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Practitioners around the world are taking steps to restrict their potential liability as aggrieved clients become increasingly willing to take action against their lawyers, a new report claims.
Produced by the International Bar Association's committee on insurance, Liability of lawyers and indemnity insurance charts a boom in negligence claims against lawyers in recent years.
In England and Wales claims notified by solicitors on the fund, which provides compulsory insurance, have grown by an average of almost 20 per cent each year since 1988, although the number of claims has recently decreased. In the US the number of law suits against lawyers climbs by 19 per cent each year and in the past 10 years more actions have been filed than in all previous years of US judicial history combined.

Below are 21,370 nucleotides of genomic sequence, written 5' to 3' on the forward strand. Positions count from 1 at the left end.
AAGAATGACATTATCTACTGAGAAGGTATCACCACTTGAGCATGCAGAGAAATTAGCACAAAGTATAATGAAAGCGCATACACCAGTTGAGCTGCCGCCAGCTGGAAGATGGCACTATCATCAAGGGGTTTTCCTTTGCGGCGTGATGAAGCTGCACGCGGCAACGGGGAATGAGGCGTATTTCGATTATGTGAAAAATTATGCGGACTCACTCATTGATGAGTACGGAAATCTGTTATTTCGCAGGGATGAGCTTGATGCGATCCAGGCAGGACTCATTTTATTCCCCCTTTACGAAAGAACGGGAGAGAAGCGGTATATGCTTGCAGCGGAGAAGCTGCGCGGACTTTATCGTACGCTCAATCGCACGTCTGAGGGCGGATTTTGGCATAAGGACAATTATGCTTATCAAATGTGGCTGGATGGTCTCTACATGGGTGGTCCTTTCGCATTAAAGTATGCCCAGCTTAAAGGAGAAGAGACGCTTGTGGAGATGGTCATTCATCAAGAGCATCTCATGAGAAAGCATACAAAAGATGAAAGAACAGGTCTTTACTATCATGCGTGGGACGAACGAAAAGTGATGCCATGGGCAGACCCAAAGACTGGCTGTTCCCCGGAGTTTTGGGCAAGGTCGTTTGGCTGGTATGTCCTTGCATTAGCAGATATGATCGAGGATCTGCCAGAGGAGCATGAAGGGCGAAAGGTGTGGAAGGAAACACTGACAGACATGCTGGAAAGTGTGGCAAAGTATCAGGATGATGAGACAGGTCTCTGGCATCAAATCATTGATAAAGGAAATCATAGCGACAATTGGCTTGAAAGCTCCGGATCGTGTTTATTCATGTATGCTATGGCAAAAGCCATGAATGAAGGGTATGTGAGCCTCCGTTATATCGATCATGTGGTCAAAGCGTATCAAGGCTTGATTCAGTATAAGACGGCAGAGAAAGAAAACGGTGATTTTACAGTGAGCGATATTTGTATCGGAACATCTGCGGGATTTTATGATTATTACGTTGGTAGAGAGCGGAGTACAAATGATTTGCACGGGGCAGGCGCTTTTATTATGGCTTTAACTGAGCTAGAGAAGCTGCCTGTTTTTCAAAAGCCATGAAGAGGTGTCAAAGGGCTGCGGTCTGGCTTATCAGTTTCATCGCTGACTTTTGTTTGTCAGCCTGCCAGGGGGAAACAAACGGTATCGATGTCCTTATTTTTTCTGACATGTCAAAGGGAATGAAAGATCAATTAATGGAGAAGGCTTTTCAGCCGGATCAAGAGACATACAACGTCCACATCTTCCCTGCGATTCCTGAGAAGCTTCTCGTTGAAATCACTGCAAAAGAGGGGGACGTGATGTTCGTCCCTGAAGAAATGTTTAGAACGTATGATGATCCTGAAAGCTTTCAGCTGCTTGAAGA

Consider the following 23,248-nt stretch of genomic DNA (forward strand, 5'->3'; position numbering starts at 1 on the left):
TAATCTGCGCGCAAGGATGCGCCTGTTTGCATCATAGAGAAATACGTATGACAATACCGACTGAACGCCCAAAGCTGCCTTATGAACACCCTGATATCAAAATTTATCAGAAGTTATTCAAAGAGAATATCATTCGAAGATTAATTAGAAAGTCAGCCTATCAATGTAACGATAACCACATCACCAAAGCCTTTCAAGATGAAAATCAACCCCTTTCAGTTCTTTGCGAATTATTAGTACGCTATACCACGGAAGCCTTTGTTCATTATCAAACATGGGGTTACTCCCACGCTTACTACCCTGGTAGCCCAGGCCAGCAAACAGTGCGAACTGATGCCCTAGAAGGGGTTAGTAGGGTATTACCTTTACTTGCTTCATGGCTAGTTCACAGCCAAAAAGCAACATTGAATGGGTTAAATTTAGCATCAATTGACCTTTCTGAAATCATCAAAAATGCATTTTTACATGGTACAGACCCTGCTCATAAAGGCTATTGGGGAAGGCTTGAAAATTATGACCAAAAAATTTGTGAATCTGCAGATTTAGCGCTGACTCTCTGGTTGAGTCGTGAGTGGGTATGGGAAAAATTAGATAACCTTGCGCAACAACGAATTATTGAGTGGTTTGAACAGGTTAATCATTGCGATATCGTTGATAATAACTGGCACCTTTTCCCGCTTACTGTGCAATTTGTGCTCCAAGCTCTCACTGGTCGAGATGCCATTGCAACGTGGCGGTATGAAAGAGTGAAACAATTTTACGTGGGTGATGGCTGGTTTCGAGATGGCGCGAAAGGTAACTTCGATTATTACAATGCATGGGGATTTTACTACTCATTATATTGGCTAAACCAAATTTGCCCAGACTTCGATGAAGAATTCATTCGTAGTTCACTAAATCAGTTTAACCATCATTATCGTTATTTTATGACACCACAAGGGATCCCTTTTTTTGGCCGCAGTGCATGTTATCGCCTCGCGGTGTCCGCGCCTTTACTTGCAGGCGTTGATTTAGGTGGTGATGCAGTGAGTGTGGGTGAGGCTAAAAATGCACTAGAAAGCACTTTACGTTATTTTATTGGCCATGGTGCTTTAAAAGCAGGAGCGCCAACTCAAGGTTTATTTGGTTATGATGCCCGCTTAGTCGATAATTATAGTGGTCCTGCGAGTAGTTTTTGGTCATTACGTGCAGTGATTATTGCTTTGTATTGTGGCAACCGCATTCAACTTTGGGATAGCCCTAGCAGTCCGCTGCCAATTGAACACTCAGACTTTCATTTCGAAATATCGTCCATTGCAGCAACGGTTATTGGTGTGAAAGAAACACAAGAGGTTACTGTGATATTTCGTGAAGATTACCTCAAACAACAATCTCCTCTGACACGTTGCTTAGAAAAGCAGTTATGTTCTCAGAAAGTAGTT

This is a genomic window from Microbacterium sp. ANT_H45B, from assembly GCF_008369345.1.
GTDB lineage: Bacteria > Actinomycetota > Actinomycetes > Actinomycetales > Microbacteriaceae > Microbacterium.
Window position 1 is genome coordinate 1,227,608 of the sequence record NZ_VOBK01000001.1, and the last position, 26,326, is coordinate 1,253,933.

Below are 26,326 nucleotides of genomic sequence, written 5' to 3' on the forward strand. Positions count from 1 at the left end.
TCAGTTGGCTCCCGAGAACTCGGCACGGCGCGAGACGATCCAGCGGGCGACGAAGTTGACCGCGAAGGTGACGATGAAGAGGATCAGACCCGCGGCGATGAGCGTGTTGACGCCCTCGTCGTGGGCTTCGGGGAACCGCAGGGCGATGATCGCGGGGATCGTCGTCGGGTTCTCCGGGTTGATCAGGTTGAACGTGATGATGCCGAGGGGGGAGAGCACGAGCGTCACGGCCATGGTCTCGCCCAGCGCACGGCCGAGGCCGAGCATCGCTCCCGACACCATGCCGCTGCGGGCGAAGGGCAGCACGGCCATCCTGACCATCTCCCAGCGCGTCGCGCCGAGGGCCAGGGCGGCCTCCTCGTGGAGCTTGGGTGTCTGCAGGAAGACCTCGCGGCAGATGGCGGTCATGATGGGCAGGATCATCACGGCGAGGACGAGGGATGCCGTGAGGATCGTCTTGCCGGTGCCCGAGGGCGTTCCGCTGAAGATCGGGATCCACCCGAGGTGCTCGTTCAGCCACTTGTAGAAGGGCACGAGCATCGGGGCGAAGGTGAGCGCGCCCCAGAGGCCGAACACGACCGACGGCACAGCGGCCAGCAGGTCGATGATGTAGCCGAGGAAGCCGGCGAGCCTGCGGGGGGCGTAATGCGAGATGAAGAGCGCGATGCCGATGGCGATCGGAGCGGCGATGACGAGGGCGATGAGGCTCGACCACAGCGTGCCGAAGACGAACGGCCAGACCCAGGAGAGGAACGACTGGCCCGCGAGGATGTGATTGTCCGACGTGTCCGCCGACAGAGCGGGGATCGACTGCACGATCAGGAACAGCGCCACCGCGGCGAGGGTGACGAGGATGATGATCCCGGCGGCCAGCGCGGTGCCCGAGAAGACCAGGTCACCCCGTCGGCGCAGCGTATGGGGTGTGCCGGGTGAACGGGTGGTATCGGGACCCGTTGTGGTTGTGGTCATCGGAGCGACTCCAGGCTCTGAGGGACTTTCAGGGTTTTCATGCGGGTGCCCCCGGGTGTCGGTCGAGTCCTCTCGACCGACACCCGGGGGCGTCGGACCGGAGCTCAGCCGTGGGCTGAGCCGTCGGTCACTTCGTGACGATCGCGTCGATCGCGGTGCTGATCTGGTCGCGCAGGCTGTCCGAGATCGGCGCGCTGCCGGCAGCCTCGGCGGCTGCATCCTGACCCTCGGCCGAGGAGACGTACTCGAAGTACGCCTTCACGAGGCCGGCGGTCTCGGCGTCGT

Lovell White Durrant partner John Trotter, co-author of the study, said researchers believed the increase in consumer protection legislation and the willingness of lawyers to take cases against their professional colleagues had contributed to the growth in suits.
Liability to third party claimants had also become a more prevalent problem.
"Liability for people other than your clients is a very important topic in a lot of countries right now," said Trotter. "I was very surprised at just how many countries have liability of lawyers to third parties."
The report says that regardless of whether the law is developed by statute or by decided cases "there are indications that the standards imposed on the profession are becoming increasingly severe".
If the dice are becoming loaded against the lawyers in the risk of a claim being made, the odds are probably getting worse against their successfully developing a claim when one is brought, the report says.